Wetting Our Toes In The Big Data Sea
World population has reached 7 billion, and as of the middle of 2012, it is estimated that worldwide there are 2.4 billion Internet users, more than a third of the Earth’s population.
As universal as the Internet has become, it is perhaps not a completely understood thing. Perhaps it can be thought of as the logical extension of the Neolithic cave paintings.
In the history of media, the Internet is not only the simplest means to disseminate large amounts of information, but it is really the first time that there is a truly practical way for the recipients of the information to participate in the conversation. In Radio and Television, the only practical feedback a the audience could give was to turn the channel on undesirable programing. The Internet encourages audience participation to not only create feedback, but to contribute content.
Data and More Data
This has led to an explosion in the amount of data, not just on the Internet, but anywhere there is an electronic input, your water meter, the cash register at the corner store, every time your use the GPS Navigation system in your car. Sooner or later, all of that data will wind up on the Internet.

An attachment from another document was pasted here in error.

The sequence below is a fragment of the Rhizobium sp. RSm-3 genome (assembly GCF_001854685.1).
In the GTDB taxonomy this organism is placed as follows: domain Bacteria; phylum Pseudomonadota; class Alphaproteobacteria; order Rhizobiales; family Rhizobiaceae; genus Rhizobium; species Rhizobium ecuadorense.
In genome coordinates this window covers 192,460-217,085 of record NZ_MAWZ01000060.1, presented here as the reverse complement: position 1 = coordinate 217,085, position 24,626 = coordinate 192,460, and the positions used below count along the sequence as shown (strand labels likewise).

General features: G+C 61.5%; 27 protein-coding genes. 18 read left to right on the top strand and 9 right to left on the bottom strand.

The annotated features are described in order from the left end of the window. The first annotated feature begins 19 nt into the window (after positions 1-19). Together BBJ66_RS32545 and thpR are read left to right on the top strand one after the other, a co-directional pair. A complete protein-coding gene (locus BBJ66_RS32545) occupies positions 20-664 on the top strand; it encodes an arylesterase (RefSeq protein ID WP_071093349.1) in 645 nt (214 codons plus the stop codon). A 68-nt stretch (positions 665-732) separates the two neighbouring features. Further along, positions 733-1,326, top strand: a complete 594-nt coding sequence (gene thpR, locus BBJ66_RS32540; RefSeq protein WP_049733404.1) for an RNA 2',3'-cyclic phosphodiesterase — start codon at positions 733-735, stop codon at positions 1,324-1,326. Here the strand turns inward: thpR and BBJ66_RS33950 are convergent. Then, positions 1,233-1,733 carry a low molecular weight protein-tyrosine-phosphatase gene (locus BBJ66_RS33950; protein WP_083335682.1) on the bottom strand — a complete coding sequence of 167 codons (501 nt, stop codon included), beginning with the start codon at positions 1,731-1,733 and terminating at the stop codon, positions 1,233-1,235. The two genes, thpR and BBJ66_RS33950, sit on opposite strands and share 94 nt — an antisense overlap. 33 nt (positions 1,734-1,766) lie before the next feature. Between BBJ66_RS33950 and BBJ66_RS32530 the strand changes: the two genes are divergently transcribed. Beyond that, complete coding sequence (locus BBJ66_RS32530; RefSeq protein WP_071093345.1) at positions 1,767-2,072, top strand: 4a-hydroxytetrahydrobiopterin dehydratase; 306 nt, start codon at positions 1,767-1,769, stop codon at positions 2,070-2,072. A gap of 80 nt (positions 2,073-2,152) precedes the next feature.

According to IBM, everyday 2.5 quintillion bytes of data are created, so much that 90% of the data in the world was created in the last two years. This is Big Data. By definition, Big Data is any data set that is so large that traditional data management tools are inadequate to handle it.
What Big Data Means and Will Mean
The implications of Big Data are just beginning to be understood. They will be felt across business, politics, science, and even social interaction.
Some of most immediate effects of Big Data are felt in business. Every hour 50 million filing cabinets worth of customer information is collected at the check-out counters of Wal-Mart Stores, approximately 167 times all the information contained in all the books in the Library of Congress. The true value of Big Data will probably be seen in predicting business trends. Amazon CEO Werner Vogels recently pointed out that when mistakes are made in his organization, it is usually because there is insufficient data to back up a suggestion or idea.
We are standing on the shores of a sea of unlimited potential. There are uncharted reefs in that sea as well. There is not time to cautiously dampen our toes, our ship is sailing into the Sea of Big Data. The choice to remain on the shore is beyond us, but as we sail, we can choose whether we are hidden below decks in steerage or on deck, basking in the sunshine.
By Peter Knight